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Realizing the presence, promise, and power of the Kingdom of God.
The Scriptorium

Chosen for Healing

Jesus shows us the nature of electing grace.

The Gospel of John: John 4.1-15

Read and meditate on John 5.6-9a.
Jesus performs a powerful miracle, satisfying the hope, and filling with relief and joy one man. What about the multitudes of the sick?

                                6When Jesus saw
him lying there, and knew that he had for
those many years been ill, He said unto
him, “Do you want to be made well?” 7“I do,”
he said, “but I have no one who can set
me in the stirred-up pool. Someone will step
down in the pool before me.” 8Jesus said
to him, “Rise now, my friend. Take up your bed
and walk.” 9And suddenly, the man was well!

- John 5.6-9a

1.  How would you describe the work Jesus performed for this man? Was it a good work? Should we admire Jesus for this? What should we learn from Him in this matter? Complete this prayer: Lord, You did many good works such as this, and, as Your disciple, I…

2.  How did Jesus accomplish the man’s healing? Did He touch him? What power of Jesus made this man well? Lord, You tell me that Your Word is living and powerful (Heb. 4.12). Today I need that power for…

3.  In selecting this man to be healed, Jesus was fulfilling His mission to bring near the Kingdom of God to the world (cf. Matt. 4.17). Does the fact that only one man was healed lessen the enormity of Jesus’ grace or the reality of His Kingdom? Explain. Lord, I can’t do everything to advance Your Kingdom, but today…

4.  Jesus’ healing of one man was an act of unqualified grace. It signaled a new era and power had come among men. One man was chosen for healing, but multitudes were passed by. Why do you suppose Jesus didn’t heal all the sick people at that pool? Even today, Lord, we don’t expect everyone to be saved. But that doesn’t mean that I…

5. This vignette illustrates the nature of God’s electing grace. They will be saved whom God has chosen for salvation, and to whom Jesus brings His healing Word. But can we know who will and who will not be saved? We have been given the Word of the Gospel. What are we supposed to do with it? Bring together into one prayer the prayers you wrote for questions 1-4.

“What can be more pitiable than these words? What more sad than these circumstances? Do you see a heart crushed through an extended illness? Do you see all the pain and violence he suffered subdued? He utters no blasphemy. He does not curse the day of his birth or get angry at the question, ‘Will you be healed?’ … Instead, he replies gently and with great mildness, ‘Yes, Lord.’ And yet, he did not know who it was that asked him, let alone that he would heal him.” John Chrysostom (344-407 AD)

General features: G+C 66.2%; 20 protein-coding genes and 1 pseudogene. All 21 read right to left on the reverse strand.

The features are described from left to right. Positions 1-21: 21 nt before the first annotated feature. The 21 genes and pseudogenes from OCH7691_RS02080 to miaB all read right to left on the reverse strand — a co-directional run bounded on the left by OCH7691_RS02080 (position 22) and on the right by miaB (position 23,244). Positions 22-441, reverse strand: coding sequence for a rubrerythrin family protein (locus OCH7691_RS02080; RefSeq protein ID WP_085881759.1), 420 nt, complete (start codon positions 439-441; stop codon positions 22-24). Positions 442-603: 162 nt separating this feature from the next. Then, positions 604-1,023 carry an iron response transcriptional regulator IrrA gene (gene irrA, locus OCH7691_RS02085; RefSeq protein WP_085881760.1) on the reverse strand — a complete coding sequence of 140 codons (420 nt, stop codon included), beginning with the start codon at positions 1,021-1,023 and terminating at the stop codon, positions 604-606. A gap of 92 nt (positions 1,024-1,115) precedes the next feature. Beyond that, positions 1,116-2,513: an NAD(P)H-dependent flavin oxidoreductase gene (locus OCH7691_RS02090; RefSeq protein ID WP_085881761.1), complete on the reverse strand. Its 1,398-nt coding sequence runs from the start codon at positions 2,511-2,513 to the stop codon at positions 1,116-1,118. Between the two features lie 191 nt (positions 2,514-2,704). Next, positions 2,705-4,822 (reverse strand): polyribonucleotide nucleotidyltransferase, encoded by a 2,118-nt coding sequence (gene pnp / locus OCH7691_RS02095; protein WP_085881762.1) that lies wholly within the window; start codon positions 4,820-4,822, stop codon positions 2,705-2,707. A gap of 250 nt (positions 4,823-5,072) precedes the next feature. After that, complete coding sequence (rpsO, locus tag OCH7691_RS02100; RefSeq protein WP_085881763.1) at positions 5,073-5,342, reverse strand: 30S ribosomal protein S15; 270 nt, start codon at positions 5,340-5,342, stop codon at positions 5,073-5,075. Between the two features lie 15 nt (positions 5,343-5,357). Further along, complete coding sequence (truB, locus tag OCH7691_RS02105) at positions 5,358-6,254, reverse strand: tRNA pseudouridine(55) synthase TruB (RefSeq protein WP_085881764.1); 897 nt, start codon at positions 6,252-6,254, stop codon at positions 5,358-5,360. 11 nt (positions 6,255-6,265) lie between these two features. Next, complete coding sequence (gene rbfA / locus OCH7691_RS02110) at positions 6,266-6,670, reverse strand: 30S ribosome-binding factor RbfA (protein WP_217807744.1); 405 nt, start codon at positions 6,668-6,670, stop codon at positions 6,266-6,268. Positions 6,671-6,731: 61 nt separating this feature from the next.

The Good News of the Kingdom comes to those who are helpless to obtain it apart from the grace of Jesus Christ. We who are the recipients of that grace, and to whom the secrets of the Kingdom have been entrusted, must follow the example of Jesus, and seek the lost. What will this mean for you today?

Closing Prayer
My mouth shall tell of Your righteousness
And Your salvation all the day,
For I do not know their limits.
I will go in the strength of the Lord GOD;
I will make mention of Your righteousness, of Yours only.
O God, You have taught me from my youth;
And to this day I declare Your wondrous works.

Psalm 71.15-17

Psalm 71.12-16, 3 (Solid Rock: My Hope is Built on Nothing Less)
O God, be not too far from me; my ever-present Helper be!
Consume and shame my enemies; let them reproached and humbled be.
    A Rock of habitation be; command Your Word to rescue me;
    My Rock and Fortress ever be!

But as for me, my voice I raise to sing in hope and constant praise!
With saving grace my voice will swell Your never-ending grace to tell.
    A Rock of habitation be; command Your Word to rescue me;
    My Rock and Fortress ever be!

T. M. Moore

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We are happy to offer each week’s Scriptorium studies in a free weekly PDF, suitable for personal or group use. You can download all the studies in our series on the Gospel of John by clicking here. Please prayerfully consider sharing with The Fellowship of Ailbe through your giving. You can contribute to The Fellowship by clicking the Contribute button at the website or by sending your gift to The Fellowship of Ailbe, 19 Tyler Drive, Essex Junction, VT 05452.

Except as indicated, Scripture taken from the New King James Version. © Copyright 1982 by Thomas Nelson, Inc. Used by permission. All rights reserved. All psalms for singing adapted from The Ailbe Psalter. All quotations from Church Fathers from Ancient Christian Commentary Series IV a and b: John, edited by Joel C. Elowsky, General Editor Thomas C. Oden (Downers Grove: InterVarsity Press, 2006. Verse translation of John by T. M. Moore.

T.M. Moore

T. M. Moore is principal of The Fellowship of Ailbe, a spiritual fellowship in the Celtic Christian tradition. He and his wife, Susie, make their home in the Champlain Valley of Vermont.
Books by T. M. Moore

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